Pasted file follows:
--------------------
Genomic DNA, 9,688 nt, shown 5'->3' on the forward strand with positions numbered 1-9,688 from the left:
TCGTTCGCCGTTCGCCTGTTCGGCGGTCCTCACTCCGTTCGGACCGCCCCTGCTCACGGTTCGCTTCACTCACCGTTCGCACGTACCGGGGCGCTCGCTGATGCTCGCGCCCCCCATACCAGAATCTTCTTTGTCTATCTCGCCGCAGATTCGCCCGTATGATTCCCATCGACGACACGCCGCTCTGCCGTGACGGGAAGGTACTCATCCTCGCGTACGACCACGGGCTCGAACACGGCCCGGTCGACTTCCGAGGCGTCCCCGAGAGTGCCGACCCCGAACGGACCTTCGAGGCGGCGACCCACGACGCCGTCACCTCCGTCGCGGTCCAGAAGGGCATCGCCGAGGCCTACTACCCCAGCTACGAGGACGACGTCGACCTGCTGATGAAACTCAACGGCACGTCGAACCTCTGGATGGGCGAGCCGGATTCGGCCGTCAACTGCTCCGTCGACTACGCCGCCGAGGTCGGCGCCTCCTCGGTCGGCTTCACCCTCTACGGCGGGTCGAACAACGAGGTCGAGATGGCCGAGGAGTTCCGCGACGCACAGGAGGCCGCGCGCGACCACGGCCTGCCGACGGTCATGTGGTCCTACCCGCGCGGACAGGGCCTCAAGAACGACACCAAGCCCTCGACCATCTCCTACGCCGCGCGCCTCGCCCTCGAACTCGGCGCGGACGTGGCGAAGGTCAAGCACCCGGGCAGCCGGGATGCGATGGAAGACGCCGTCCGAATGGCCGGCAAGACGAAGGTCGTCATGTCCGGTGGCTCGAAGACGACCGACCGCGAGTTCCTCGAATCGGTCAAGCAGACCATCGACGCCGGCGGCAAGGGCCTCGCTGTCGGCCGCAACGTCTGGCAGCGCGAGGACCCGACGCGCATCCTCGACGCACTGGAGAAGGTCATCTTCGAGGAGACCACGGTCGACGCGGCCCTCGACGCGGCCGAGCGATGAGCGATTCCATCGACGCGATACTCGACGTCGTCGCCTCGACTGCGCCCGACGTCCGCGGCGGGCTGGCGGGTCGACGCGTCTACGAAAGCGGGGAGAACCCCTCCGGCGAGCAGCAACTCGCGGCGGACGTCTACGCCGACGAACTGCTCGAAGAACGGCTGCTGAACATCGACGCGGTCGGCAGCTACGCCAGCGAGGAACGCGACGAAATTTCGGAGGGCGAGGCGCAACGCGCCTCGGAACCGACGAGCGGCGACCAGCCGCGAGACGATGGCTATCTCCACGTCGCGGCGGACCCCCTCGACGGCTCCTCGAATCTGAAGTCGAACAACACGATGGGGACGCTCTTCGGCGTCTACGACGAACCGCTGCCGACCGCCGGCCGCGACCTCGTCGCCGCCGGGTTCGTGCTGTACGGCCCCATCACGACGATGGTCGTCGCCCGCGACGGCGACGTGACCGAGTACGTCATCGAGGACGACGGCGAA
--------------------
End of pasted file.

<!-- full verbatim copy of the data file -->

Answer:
Genomic DNA, 9,688 nt, shown 5'->3' on the forward strand with positions numbered 1-9,688 from the left:
TCGTTCGCCGTTCGCCTGTTCGGCGGTCCTCACTCCGTTCGGACCGCCCCTGCTCACGGTTCGCTTCACTCACCGTTCGCACGTACCGGGGCGCTCGCTGATGCTCGCGCCCCCCATACCAGAATCTTCTTTGTCTATCTCGCCGCAGATTCGCCCGTATGATTCCCATCGACGACACGCCGCTCTGCCGTGACGGGAAGGTACTCATCCTCGCGTACGACCACGGGCTCGAACACGGCCCGGTCGACTTCCGAGGCGTCCCCGAGAGTGCCGACCCCGAACGGACCTTCGAGGCGGCGACCCACGACGCCGTCACCTCCGTCGCGGTCCAGAAGGGCATCGCCGAGGCCTACTACCCCAGCTACGAGGACGACGTCGACCTGCTGATGAAACTCAACGGCACGTCGAACCTCTGGATGGGCGAGCCGGATTCGGCCGTCAACTGCTCCGTCGACTACGCCGCCGAGGTCGGCGCCTCCTCGGTCGGCTTCACCCTCTACGGCGGGTCGAACAACGAGGTCGAGATGGCCGAGGAGTTCCGCGACGCACAGGAGGCCGCGCGCGACCACGGCCTGCCGACGGTCATGTGGTCCTACCCGCGCGGACAGGGCCTCAAGAACGACACCAAGCCCTCGACCATCTCCTACGCCGCGCGCCTCGCCCTCGAACTCGGCGCGGACGTGGCGAAGGTCAAGCACCCGGGCAGCCGGGATGCGATGGAAGACGCCGTCCGAATGGCCGGCAAGACGAAGGTCGTCATGTCCGGTGGCTCGAAGACGACCGACCGCGAGTTCCTCGAATCGGTCAAGCAGACCATCGACGCCGGCGGCAAGGGCCTCGCTGTCGGCCGCAACGTCTGGCAGCGCGAGGACCCGACGCGCATCCTCGACGCACTGGAGAAGGTCATCTTCGAGGAGACCACGGTCGACGCGGCCCTCGACGCGGCCGAGCGATGAGCGATTCCATCGACGCGATACTCGACGTCGTCGCCTCGACTGCGCCCGACGTCCGCGGCGGGCTGGCGGGTCGACGCGTCTACGAAAGCGGGGAGAACCCCTCCGGCGAGCAGCAACTCGCGGCGGACGTCTACGCCGACGAACTGCTCGAAGAACGGCTGCTGAACATCGACGCGGTCGGCAGCTACGCCAGCGAGGAACGCGACGAAATTTCGGAGGGCGAGGCGCAACGCGCCTCGGAACCGACGAGCGGCGACCAGCCGCGAGACGATGGCTATCTCCACGTCGCGGCGGACCCCCTCGACGGCTCCTCGAATCTGAAGTCGAACAACACGATGGGGACGCTCTTCGGCGTCTACGACGAACCGCTGCCGACCGCCGGCCGCGACCTCGTCGCCGCCGGGTTCGTGCTGTACGGCCCCATCACGACGATGGTCGTCGCCCGCGACGGCGACGTGACCGAGTACGTCATCGAGGACGACGGCGAA